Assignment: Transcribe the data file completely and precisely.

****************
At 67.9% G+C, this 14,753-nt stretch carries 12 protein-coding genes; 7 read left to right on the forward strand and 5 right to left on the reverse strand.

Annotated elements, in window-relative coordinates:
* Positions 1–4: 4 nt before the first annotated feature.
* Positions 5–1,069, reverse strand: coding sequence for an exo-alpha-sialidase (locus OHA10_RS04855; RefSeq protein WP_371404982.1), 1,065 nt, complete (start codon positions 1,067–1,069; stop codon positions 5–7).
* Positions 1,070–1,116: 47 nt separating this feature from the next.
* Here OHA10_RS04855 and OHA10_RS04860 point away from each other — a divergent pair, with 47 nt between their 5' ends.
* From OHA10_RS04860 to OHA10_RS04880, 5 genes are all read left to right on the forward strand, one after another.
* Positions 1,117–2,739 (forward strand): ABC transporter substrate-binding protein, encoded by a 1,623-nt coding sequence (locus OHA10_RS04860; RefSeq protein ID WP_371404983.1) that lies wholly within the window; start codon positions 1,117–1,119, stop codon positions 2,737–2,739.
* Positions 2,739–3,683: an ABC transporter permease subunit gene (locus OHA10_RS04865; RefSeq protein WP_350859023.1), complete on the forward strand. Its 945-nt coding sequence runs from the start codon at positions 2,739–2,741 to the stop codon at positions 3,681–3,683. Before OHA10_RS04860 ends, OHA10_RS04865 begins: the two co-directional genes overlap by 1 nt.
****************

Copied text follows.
At 67.9% G+C, this 14,753-nt stretch carries 12 protein-coding genes; 7 read left to right on the forward strand and 5 right to left on the reverse strand.

Annotated elements, in window-relative coordinates:
* Positions 1–4: 4 nt before the first annotated feature.
* Positions 5–1,069, reverse strand: coding sequence for an exo-alpha-sialidase (locus OHA10_RS04855; RefSeq protein WP_371404982.1), 1,065 nt, complete (start codon positions 1,067–1,069; stop codon positions 5–7).
* Positions 1,070–1,116: 47 nt separating this feature from the next.
* Here OHA10_RS04855 and OHA10_RS04860 point away from each other — a divergent pair, with 47 nt between their 5' ends.
* From OHA10_RS04860 to OHA10_RS04880, 5 genes are all read left to right on the forward strand, one after another.
* Positions 1,117–2,739 (forward strand): ABC transporter substrate-binding protein, encoded by a 1,623-nt coding sequence (locus OHA10_RS04860; RefSeq protein ID WP_371404983.1) that lies wholly within the window; start codon positions 1,117–1,119, stop codon positions 2,737–2,739.
* Positions 2,739–3,683: an ABC transporter permease subunit gene (locus OHA10_RS04865; RefSeq protein WP_350859023.1), complete on the forward strand. Its 945-nt coding sequence runs from the start codon at positions 2,739–2,741 to the stop codon at positions 3,681–3,683. Before OHA10_RS04860 ends, OHA10_RS04865 begins: the two co-directional genes overlap by 1 nt.